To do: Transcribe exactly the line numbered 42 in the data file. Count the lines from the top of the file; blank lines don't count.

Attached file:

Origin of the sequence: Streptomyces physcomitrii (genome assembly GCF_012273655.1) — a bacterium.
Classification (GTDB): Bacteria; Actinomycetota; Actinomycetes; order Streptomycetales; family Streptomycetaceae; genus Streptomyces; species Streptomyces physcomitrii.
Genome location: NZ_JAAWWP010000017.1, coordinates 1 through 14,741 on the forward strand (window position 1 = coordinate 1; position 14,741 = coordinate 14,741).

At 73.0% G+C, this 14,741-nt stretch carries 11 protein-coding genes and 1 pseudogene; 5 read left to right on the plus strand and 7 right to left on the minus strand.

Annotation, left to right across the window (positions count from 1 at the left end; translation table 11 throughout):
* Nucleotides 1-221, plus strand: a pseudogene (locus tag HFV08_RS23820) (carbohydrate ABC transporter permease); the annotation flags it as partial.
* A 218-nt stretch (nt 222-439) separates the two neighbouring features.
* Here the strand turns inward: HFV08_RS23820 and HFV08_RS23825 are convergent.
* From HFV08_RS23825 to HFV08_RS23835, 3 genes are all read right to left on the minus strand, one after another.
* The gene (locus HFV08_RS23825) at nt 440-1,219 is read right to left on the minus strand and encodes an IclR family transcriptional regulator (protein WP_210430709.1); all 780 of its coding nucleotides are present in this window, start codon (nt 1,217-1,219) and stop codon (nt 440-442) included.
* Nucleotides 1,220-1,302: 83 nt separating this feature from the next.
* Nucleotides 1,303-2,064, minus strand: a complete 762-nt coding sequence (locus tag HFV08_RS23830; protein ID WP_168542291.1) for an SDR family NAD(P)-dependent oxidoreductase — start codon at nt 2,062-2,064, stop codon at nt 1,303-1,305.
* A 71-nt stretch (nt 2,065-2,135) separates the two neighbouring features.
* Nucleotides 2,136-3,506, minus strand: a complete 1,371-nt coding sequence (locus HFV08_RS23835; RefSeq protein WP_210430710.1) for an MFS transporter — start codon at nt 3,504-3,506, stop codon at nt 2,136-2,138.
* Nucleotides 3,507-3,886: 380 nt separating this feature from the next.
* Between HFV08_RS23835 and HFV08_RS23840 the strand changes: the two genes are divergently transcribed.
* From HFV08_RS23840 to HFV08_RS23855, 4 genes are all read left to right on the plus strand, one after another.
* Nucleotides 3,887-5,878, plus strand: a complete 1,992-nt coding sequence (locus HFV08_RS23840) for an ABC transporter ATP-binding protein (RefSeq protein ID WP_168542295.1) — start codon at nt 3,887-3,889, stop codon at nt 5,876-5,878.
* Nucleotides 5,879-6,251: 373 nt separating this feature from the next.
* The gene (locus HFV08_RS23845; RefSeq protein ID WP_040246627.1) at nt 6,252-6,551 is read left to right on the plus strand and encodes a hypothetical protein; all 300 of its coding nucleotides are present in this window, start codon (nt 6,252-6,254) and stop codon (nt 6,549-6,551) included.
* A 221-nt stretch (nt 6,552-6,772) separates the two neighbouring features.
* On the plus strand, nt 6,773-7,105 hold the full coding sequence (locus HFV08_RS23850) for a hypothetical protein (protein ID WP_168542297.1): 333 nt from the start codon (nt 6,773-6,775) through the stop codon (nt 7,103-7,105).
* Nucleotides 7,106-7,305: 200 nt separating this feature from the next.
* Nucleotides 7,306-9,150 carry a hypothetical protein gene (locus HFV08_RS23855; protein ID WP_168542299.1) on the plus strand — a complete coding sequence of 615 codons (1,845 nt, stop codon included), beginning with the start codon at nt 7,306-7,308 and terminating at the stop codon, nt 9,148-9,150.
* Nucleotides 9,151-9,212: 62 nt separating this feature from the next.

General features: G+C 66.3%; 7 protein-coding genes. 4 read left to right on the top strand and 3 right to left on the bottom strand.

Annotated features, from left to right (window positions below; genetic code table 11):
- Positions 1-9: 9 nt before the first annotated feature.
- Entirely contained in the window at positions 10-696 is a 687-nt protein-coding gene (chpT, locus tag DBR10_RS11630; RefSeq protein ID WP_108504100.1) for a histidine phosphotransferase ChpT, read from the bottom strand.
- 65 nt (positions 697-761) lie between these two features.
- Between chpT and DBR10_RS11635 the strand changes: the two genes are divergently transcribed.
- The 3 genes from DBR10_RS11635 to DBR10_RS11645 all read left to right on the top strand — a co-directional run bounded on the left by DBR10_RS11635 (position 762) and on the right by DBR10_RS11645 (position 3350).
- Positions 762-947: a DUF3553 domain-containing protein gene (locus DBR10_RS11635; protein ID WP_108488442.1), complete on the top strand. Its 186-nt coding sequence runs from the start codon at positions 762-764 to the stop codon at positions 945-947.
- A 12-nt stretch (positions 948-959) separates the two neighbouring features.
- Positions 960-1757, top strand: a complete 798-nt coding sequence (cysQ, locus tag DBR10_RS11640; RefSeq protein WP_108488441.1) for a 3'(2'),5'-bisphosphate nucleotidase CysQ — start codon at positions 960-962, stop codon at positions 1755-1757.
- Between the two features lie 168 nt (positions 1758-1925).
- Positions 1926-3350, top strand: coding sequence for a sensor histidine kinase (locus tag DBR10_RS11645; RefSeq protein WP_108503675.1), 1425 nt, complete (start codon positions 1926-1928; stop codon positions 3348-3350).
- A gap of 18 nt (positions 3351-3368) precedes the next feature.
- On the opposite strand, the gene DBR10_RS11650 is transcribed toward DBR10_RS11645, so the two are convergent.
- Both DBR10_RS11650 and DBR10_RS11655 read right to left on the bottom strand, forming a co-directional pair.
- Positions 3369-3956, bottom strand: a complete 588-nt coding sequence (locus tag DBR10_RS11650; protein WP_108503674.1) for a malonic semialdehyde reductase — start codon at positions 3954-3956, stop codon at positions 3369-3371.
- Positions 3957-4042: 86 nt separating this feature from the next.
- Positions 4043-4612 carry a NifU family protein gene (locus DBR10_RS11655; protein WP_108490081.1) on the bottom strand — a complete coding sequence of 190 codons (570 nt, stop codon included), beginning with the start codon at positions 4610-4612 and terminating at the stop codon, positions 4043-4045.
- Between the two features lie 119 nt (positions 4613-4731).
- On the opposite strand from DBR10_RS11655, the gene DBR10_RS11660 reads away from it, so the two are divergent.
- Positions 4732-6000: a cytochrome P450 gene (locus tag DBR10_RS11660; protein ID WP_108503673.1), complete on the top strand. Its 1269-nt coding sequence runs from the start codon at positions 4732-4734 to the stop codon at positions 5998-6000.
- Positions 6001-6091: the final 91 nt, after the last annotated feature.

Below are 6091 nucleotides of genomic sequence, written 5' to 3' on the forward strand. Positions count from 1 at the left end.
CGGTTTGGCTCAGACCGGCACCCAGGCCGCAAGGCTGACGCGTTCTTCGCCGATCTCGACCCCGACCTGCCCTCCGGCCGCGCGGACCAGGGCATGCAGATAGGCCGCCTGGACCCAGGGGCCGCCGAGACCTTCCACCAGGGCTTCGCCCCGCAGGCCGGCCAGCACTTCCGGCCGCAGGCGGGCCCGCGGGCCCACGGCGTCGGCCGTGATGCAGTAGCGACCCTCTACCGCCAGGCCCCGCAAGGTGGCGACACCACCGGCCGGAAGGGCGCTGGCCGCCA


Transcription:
- Positions 3957-4042: 86 nt separating this feature from the next.